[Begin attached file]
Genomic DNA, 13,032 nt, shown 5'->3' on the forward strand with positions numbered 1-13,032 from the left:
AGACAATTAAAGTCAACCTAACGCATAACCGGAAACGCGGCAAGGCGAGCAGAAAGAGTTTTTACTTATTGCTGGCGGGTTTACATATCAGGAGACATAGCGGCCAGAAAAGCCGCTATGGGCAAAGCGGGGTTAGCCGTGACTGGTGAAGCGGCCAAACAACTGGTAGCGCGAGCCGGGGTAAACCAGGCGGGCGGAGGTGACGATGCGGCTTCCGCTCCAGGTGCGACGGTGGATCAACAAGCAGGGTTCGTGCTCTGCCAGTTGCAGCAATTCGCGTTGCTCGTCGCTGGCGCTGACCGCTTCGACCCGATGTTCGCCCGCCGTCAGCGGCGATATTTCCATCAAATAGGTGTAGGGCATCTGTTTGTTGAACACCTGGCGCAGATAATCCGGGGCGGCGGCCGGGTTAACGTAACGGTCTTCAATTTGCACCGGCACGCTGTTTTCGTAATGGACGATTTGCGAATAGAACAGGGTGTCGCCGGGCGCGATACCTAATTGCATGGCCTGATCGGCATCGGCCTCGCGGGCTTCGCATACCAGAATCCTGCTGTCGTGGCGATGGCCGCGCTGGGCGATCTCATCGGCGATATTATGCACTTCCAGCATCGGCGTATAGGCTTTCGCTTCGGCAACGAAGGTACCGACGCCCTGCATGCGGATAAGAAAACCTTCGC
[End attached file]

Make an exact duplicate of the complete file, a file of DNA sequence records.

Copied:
Genomic DNA, 13,032 nt, shown 5'->3' on the forward strand with positions numbered 1-13,032 from the left:
AGACAATTAAAGTCAACCTAACGCATAACCGGAAACGCGGCAAGGCGAGCAGAAAGAGTTTTTACTTATTGCTGGCGGGTTTACATATCAGGAGACATAGCGGCCAGAAAAGCCGCTATGGGCAAAGCGGGGTTAGCCGTGACTGGTGAAGCGGCCAAACAACTGGTAGCGCGAGCCGGGGTAAACCAGGCGGGCGGAGGTGACGATGCGGCTTCCGCTCCAGGTGCGACGGTGGATCAACAAGCAGGGTTCGTGCTCTGCCAGTTGCAGCAATTCGCGTTGCTCGTCGCTGGCGCTGACCGCTTCGACCCGATGTTCGCCCGCCGTCAGCGGCGATATTTCCATCAAATAGGTGTAGGGCATCTGTTTGTTGAACACCTGGCGCAGATAATCCGGGGCGGCGGCCGGGTTAACGTAACGGTCTTCAATTTGCACCGGCACGCTGTTTTCGTAATGGACGATTTGCGAATAGAACAGGGTGTCGCCGGGCGCGATACCTAATTGCATGGCCTGATCGGCATCGGCCTCGCGGGCTTCGCATACCAGAATCCTGCTGTCGTGGCGATGGCCGCGCTGGGCGATCTCATCGGCGATATTATGCACTTCCAGCATCGGCGTATAGGCTTTCGCTTCGGCAACGAAGGTACCGACGCCCTGCATGCGGATAAGAAAACCTTCGC